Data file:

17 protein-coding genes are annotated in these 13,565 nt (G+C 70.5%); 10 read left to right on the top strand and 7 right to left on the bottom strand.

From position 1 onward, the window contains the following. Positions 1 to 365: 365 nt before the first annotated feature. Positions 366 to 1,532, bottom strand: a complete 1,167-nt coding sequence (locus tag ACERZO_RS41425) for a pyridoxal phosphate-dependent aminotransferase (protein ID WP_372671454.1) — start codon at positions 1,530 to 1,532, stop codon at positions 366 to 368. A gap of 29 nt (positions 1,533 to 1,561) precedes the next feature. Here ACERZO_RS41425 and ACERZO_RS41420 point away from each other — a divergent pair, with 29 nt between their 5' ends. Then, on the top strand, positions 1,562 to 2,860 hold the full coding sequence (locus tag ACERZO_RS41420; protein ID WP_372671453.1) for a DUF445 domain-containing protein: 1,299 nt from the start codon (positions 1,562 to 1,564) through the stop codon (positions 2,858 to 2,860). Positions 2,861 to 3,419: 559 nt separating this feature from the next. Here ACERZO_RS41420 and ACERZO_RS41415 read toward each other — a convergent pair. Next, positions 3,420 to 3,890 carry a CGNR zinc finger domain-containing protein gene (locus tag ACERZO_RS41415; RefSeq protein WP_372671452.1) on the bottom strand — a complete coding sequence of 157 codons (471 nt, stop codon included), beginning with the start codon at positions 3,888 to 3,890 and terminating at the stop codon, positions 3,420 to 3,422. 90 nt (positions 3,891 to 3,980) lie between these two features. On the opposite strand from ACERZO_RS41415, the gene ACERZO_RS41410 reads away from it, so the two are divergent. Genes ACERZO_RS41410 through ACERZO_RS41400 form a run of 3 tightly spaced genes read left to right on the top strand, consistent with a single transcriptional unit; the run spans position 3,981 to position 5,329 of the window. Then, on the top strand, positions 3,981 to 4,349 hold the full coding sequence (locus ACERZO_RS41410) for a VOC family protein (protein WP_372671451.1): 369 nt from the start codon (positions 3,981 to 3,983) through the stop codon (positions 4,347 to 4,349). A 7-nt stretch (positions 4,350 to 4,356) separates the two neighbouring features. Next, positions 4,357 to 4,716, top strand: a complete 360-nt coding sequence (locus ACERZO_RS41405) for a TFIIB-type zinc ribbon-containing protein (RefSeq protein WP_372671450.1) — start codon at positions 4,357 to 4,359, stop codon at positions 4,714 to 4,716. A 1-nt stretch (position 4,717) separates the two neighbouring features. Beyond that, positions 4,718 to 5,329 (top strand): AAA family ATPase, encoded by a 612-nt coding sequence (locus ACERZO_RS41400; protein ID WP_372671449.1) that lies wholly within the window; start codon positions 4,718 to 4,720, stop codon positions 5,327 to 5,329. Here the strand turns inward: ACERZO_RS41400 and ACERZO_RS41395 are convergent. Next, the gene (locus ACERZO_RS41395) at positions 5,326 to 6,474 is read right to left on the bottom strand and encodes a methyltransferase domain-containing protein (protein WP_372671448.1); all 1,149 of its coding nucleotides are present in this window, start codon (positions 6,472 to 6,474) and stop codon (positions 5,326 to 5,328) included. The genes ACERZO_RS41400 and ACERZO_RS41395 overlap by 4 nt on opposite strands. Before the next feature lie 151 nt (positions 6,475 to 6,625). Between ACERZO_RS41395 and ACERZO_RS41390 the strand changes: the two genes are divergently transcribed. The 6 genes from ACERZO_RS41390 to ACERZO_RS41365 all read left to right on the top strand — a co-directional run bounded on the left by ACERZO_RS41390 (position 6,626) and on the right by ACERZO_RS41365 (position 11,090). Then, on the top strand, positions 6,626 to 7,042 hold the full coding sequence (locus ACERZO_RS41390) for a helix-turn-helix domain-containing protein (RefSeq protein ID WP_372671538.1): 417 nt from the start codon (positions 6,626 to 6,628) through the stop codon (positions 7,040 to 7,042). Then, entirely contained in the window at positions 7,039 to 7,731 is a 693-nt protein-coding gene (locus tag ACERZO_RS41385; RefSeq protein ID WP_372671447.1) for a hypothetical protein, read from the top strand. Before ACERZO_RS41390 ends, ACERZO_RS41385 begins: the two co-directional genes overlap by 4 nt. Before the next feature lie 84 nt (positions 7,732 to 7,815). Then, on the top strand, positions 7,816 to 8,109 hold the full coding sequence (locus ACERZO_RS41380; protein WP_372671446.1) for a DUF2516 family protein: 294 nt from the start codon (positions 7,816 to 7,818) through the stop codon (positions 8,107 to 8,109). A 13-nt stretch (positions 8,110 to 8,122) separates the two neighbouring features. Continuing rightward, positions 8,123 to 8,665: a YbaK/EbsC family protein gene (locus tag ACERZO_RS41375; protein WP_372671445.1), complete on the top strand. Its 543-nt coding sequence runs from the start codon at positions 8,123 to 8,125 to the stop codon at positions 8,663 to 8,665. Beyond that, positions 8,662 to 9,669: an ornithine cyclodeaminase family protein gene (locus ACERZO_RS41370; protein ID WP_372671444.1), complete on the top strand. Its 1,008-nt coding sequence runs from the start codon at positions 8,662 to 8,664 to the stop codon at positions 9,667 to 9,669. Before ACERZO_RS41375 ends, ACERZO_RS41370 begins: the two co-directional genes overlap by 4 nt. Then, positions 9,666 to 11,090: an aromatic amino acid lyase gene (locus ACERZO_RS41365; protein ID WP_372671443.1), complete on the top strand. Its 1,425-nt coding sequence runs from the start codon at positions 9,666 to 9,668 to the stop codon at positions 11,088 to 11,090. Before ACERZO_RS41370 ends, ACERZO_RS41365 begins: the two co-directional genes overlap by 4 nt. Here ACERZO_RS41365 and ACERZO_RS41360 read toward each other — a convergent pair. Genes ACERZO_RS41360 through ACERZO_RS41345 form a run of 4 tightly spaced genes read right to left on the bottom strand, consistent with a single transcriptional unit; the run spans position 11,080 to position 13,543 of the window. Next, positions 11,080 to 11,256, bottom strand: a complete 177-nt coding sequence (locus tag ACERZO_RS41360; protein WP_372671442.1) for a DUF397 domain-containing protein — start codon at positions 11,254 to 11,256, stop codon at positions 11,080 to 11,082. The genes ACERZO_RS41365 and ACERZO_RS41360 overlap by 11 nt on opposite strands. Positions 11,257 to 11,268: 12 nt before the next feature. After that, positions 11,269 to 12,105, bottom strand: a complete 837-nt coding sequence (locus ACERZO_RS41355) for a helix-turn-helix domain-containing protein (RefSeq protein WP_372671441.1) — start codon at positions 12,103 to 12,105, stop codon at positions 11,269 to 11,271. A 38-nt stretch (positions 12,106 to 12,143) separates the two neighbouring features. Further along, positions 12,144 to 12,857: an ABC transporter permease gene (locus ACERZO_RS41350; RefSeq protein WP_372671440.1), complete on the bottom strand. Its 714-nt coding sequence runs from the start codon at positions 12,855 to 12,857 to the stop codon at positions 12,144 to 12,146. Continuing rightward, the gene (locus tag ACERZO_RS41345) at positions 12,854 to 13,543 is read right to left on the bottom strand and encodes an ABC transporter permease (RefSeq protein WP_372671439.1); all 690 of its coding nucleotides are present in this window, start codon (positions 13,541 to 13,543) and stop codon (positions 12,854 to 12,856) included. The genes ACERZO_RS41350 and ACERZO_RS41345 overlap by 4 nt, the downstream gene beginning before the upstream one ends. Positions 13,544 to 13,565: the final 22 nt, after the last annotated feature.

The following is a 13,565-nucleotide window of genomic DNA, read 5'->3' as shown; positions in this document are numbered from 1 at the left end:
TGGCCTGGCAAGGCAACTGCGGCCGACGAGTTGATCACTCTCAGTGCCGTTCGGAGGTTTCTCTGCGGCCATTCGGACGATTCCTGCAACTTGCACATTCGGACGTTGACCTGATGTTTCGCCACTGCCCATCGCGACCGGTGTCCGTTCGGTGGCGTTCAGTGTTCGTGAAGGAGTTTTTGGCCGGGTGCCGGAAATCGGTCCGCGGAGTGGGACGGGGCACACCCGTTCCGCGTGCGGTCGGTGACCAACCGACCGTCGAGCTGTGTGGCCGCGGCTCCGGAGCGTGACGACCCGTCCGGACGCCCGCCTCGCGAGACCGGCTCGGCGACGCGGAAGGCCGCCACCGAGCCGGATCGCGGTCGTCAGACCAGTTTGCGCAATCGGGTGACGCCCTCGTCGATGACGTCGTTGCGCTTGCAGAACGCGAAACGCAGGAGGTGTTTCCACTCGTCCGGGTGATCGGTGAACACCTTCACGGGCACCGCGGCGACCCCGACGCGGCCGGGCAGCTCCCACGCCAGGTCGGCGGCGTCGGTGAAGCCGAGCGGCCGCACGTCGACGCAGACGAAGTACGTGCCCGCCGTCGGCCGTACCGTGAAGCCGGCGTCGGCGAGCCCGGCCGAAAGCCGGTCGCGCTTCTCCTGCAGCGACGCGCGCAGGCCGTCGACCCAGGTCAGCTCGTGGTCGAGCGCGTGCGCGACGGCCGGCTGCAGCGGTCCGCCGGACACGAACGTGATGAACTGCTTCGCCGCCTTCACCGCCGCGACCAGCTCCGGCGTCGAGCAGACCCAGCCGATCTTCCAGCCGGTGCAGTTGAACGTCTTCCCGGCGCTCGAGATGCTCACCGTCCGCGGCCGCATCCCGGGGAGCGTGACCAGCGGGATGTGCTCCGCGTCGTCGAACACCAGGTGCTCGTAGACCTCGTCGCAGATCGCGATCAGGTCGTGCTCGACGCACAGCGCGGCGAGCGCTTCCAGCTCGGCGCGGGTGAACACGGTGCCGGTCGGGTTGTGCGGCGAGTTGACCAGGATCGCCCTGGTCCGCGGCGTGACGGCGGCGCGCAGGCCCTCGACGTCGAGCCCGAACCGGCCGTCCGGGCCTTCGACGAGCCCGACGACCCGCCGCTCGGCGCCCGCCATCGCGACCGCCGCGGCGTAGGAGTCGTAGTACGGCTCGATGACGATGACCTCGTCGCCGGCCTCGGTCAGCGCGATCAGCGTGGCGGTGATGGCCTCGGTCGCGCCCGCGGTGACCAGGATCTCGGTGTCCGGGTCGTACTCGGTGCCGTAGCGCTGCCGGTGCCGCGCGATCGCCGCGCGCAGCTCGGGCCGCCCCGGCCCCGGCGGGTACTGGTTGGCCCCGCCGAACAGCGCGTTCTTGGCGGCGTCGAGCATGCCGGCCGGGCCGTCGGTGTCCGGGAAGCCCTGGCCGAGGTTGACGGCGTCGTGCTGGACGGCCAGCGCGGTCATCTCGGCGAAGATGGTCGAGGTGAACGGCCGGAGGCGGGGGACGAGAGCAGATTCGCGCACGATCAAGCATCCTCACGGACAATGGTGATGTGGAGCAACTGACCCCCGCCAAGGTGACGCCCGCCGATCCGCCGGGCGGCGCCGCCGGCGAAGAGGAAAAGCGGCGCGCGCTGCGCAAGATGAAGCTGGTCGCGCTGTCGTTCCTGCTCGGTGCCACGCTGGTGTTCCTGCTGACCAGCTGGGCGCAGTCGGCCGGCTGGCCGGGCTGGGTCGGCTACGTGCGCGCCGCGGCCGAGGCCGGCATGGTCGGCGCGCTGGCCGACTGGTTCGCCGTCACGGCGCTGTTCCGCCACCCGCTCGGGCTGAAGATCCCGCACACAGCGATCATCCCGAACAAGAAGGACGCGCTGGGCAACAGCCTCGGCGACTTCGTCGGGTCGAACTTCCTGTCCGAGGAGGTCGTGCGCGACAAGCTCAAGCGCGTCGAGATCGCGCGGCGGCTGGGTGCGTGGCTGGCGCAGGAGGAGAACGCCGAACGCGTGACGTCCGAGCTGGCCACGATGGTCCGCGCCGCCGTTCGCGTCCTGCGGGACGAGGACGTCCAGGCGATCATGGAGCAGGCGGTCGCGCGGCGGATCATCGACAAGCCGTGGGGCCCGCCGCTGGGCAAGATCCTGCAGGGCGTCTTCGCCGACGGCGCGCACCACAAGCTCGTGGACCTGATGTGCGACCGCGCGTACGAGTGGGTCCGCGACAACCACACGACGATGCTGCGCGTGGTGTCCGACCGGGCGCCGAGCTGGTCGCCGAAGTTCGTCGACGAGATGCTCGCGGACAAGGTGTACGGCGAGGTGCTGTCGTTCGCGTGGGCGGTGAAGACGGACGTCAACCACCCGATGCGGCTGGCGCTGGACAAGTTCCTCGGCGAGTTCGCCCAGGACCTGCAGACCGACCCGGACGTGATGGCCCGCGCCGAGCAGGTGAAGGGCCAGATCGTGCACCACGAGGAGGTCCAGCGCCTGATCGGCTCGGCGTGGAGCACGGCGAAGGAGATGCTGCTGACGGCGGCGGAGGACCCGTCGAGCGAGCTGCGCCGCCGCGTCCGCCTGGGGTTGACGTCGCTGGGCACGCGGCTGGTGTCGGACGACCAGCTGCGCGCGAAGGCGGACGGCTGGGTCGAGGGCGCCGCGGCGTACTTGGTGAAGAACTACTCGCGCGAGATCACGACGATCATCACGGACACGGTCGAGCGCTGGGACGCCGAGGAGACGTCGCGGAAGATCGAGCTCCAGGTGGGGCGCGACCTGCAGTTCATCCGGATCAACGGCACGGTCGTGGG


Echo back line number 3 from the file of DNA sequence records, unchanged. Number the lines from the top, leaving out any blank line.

The following is a 13,565-nucleotide window of genomic DNA, read 5'->3' as shown; positions in this document are numbered from 1 at the left end: